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Winter storm, 2009, on the rocks.

February 2, 2009

January in Arkansas is often mild and uneventful, but when he decides to bring it, old man Winter does not mess around. We were slammed last week by a crippling ice storm. Freezing rain and sleet thickly coated our part of the world, and we had panoramic views of the lovely glaze and its destructive wake. We and hundreds of thousands of others lost electricity for days. The ice brought down power lines, left big and small trees broken or uprooted, made roads impassable. The University closed, and my little family got a long, albeit dark and chilly, break.


We had it so much better than most: we have a fireplace, and our firewood stock lasted just through the outage. We moved into the living room and covered the open doorways to the kitchen and hall with heavy blankets, managing to keep it in the 60s for three days while the rest of the house fell close to freezing. Often we heard trees and large limbs hit the ground; a couple of times a minute we heard falling branches and icicles, which sounded like those crackly, sparkly fireworks that punctuate July 4th, though in a less celebratory sort of way.

Thanks to a fire-friendly cast iron skillet and our french press, we had the morning amenities, coffee and toast. We managed two fireplace suppers, too, one from ours and a second (for a change of pace, when it was safe to venture out) next door at my mother’s.



On Wednesday night, electricity showed up just in time for us to watch LOST. Then it went off again, and I felt stupid for silently wishing please just let the power come on so we can watch LOST in lieu of something more important or useful. If anyone ever gets a magic lamp and three wishes, it should not be me.

When it finally warmed up a little toward the end of the week, we had to stay inside again to avoid injury from the shower of sharp, heavy icicles prompted by the thaw. D braved those elements, grabbed the chainsaw and cleared our roads (I like that in a husband.).


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With power restored and temperatures more characteristic of an Arkansas winter (59° on Saturday), I spent Saturday outside with Jack and Sunday clearing out our basement. On one hand, most of last week passed as though it were one long day, and on the other it felt like hibernation. We were ready to be out of the house.

My dad, who lives a few miles from us and much further into the woods, is still without power and likely will be for at least another week. He lost countless big trees, a couple of which took down two electric poles in his yard. It wasn’t until Saturday that the ice was finally enough melted for him to cut his way out with the chainsaw, with plenty of time to get to my mom’s to watch the Superbowl.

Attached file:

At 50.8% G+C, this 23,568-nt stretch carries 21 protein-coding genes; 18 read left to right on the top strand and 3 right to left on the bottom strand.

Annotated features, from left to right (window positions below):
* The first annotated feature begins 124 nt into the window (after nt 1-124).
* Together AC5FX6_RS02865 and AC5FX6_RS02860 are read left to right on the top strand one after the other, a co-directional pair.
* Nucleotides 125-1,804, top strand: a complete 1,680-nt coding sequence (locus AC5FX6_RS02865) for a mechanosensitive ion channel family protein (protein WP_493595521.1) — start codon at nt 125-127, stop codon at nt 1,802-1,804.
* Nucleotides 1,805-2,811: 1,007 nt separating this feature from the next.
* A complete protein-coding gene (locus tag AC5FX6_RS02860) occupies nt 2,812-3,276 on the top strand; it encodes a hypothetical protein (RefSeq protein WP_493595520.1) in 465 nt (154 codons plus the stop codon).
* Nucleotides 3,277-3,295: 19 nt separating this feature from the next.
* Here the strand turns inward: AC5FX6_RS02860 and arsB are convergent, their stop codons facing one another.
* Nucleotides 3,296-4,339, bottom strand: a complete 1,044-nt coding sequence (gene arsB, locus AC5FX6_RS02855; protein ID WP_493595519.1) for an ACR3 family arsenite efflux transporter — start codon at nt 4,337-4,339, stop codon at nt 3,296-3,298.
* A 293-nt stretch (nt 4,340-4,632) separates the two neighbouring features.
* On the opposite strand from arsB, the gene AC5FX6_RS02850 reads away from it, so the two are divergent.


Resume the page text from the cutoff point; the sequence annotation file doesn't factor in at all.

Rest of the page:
I checked in the baby book last night and was shocked to find no entry for “baby’s first power outage” or “baby’s first scary winter storm.” I suppose this first-year event will be memorable enough without a commemorative sticker.

7 Comments leave one →
  1. February 2, 2009 11:14 pm

    What gorgeous shots! I’m having a hard time picking a favorite!
    Glad everyone made it to watch the superbowl 🙂

  2. February 2, 2009 11:30 pm

    Those pictures truly show the beaty and power of the ice.

  3. Melissa permalink
    February 3, 2009 1:41 am

    Awesome pictures! I am personally not a fan of the ice storm…too much chaos and unknown.

  4. February 3, 2009 1:50 am

    I, too, like the pictures, but not the consequences.

    I’m glad that all of you made it through safely!

    One of my brothers-in-law still doesn’t have power. They live up near Huntsville.

    We had firewood and our small generator sitting on the porch, with a full can of gas. Our camper also has a larger generator and it was sitting next to the house AND right next to several large pine trees that could have dropped limbs or fallen over on it. If we have another warning of an ice storm, the camper gets moved to the other side of the house where there is nothing that can fall on it.

    Fortunately, for all of our preparations, we only had about an eighth of an inch of ice and only one small branch was broken off one of the pines — and it didn’t hit anything.

    The good news is that winter is just about over. The bad news – spring storms 😦


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